Electrical Safety 101

How to Make Sure That Your Home Is Ready for Cooler Days Ahead

by David Hart

Early indications suggest that the summer is going to be record-breaking across Australia and when you're sweltering at home, it's difficult to think about how you should prepare for the winter ahead. Like it or not, however, the country is likely to face a significant cool down once again, especially in the southern states and it's important to maintain an efficient home so that the energy bills do not get out of control. What do you need to look at, especially if you have recently moved into your home?

Making a Start

Before thinking about your actual power needs, focus on insulation so that you can keep the heat in its place. This will help you during those summer days as well and it's a good idea to replace or augment the materials that are already within the cavity walls, or in attic spaces.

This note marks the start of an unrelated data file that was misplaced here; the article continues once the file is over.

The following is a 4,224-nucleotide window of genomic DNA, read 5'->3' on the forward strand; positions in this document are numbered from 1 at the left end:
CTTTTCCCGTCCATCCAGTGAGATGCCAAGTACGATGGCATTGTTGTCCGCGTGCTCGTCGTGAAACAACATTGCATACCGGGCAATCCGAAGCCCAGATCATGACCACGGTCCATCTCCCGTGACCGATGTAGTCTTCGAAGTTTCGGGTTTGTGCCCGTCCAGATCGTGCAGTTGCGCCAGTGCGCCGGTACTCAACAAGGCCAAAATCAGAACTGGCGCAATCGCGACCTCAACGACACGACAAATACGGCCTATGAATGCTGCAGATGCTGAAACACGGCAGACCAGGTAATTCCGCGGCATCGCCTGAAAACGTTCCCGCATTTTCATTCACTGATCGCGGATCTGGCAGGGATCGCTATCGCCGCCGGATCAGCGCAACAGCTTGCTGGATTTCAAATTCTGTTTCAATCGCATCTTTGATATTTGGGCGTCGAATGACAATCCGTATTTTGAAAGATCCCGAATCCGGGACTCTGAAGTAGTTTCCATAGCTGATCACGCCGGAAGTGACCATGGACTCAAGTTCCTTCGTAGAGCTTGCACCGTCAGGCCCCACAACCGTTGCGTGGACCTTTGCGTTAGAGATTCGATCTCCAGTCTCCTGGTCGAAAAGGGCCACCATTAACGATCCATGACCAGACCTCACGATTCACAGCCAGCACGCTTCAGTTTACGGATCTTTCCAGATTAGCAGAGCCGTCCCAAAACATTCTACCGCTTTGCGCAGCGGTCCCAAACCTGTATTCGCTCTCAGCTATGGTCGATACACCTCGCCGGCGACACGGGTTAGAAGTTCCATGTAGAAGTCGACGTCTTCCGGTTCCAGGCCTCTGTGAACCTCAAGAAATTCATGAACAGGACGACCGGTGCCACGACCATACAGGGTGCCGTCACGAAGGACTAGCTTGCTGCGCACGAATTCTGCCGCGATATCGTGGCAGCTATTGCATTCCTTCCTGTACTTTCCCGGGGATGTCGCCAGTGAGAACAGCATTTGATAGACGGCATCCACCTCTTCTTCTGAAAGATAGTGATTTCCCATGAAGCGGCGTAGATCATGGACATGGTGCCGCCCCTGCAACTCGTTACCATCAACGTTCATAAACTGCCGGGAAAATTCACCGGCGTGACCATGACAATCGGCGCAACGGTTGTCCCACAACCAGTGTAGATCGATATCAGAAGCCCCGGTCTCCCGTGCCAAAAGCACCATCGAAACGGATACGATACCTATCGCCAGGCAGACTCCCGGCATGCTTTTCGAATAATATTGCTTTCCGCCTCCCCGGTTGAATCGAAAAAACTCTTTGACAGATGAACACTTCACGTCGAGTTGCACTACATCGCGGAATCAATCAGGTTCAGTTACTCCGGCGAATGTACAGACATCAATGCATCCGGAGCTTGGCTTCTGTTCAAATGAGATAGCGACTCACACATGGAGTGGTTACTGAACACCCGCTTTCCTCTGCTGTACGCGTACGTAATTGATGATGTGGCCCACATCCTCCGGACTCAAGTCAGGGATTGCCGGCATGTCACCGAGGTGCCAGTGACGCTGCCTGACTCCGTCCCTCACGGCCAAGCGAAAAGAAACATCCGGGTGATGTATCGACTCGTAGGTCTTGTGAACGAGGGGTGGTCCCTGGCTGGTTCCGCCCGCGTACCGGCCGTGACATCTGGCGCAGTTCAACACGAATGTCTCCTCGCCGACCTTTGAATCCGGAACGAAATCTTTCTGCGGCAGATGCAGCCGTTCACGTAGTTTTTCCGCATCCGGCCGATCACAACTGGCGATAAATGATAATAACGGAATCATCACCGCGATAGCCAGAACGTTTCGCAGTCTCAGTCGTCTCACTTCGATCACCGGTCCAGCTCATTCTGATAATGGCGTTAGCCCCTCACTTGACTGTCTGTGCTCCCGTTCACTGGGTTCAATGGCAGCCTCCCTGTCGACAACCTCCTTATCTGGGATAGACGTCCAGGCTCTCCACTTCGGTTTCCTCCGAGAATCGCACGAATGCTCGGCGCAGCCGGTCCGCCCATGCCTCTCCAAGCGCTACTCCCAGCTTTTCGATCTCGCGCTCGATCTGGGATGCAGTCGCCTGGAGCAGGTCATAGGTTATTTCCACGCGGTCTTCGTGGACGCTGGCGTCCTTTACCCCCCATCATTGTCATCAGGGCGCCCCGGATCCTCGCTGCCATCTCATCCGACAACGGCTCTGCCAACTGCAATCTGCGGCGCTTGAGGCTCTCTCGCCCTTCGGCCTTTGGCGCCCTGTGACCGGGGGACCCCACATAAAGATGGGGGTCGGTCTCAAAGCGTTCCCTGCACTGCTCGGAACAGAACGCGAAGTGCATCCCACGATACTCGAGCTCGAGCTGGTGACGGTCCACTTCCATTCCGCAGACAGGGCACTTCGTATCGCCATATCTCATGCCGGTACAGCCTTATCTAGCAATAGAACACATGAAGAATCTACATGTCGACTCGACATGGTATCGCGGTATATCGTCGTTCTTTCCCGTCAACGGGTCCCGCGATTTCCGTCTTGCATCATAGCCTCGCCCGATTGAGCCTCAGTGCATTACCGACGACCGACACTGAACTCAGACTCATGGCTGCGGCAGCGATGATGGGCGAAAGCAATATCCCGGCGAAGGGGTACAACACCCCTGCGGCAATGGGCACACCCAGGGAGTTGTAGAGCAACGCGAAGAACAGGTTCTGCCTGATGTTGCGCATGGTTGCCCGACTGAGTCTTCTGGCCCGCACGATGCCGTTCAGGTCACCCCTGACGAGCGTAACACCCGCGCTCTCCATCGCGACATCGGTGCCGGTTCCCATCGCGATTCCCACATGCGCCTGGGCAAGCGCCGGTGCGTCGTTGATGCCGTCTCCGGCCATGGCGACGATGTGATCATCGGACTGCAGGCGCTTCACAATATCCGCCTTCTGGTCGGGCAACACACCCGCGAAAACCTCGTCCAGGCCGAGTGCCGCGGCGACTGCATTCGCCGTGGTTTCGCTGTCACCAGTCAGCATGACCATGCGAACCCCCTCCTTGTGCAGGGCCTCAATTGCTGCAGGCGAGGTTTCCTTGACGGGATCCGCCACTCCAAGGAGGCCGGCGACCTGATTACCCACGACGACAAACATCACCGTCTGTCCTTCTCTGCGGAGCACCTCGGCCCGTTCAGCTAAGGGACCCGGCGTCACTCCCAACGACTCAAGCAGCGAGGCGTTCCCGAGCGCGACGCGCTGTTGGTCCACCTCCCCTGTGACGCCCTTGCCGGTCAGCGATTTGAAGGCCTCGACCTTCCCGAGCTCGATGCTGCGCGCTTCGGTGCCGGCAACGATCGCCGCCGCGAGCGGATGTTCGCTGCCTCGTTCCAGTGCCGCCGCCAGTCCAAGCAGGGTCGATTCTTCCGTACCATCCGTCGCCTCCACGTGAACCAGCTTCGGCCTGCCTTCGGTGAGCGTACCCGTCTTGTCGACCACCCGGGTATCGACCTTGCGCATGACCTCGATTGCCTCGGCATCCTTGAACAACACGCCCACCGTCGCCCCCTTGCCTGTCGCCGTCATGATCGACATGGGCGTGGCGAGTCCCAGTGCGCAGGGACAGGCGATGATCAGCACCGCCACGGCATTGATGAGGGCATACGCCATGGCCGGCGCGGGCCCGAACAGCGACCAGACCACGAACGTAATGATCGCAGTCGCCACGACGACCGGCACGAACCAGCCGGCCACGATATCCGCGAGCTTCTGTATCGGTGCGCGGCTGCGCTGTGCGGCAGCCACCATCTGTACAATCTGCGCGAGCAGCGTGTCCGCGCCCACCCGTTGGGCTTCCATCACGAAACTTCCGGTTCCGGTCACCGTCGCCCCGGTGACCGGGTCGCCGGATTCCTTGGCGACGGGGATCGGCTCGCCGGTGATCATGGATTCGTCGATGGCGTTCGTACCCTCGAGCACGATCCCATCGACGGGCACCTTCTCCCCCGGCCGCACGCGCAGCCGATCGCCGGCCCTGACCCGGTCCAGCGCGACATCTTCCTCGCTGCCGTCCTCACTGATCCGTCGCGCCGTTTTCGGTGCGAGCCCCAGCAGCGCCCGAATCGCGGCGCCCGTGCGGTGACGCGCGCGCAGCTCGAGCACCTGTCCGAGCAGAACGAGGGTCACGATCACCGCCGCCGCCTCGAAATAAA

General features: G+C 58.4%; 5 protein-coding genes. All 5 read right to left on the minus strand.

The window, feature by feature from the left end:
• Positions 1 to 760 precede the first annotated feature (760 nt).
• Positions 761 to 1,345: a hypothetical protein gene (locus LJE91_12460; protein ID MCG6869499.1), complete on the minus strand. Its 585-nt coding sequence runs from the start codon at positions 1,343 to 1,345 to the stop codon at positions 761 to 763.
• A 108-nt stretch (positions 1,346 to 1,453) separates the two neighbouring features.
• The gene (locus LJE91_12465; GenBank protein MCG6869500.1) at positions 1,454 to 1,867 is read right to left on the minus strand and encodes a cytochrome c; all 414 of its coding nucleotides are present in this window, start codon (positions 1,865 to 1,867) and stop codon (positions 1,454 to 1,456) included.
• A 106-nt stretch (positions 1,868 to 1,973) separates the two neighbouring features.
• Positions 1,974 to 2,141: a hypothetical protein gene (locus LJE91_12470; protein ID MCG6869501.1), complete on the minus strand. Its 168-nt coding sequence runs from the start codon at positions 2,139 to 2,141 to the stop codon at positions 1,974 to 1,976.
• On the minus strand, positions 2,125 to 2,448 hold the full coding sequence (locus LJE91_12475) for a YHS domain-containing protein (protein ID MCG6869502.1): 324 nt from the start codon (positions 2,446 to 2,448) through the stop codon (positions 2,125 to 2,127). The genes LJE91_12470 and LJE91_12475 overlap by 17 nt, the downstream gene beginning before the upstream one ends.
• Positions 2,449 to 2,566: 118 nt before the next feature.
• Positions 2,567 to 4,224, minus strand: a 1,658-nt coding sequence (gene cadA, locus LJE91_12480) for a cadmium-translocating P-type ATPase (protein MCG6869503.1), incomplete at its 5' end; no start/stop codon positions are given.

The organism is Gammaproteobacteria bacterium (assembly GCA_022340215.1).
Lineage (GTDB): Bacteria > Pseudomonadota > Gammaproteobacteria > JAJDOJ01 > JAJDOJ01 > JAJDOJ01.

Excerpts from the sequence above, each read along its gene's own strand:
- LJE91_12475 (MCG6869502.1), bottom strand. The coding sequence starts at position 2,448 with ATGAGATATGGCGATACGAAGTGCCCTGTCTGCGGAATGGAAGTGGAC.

Focusing "Up Top"

In fact, the attic is the most important place to add insulation, as heat will rise there during the winter. All insulation will certainly lose its efficiency and can compact over time and an upgrade may well be necessary. When you've done this, inject some insulation into the walls, to create a barrier all around each room.

Glazing and Doors

There seems little point in "beefing up" the walls and ceiling if heat can escape around doors and windows. Consider something as simple as a rubber strip around the perimeter of each, or invest in double glazing. This option will add value to your home as well, even though there is a significant initial outlay.

Heating System Options

There are essentially two different electrical heating types, a pump attached to a reverse cycle air conditioning system, or an individual "plug-in" heater system. The former is more potent as it uses air gathered from outside the house, before conditioning it to circulate through the ducting system. Individual, plug-in heaters are all very well but it's often quite a challenge to maintain the proper temperature in each of the rooms, around the clock. Have a look for a heat pump that is either inverter-driven or has an electronically commutated motor, for maximum efficiency.

Getting Started

Make sure that you bring in an electrician to help you decide which system is best for you and give you general advice about your home's needs. With plenty of planning, you will be completely ready for the inevitable drop in those mercury levels.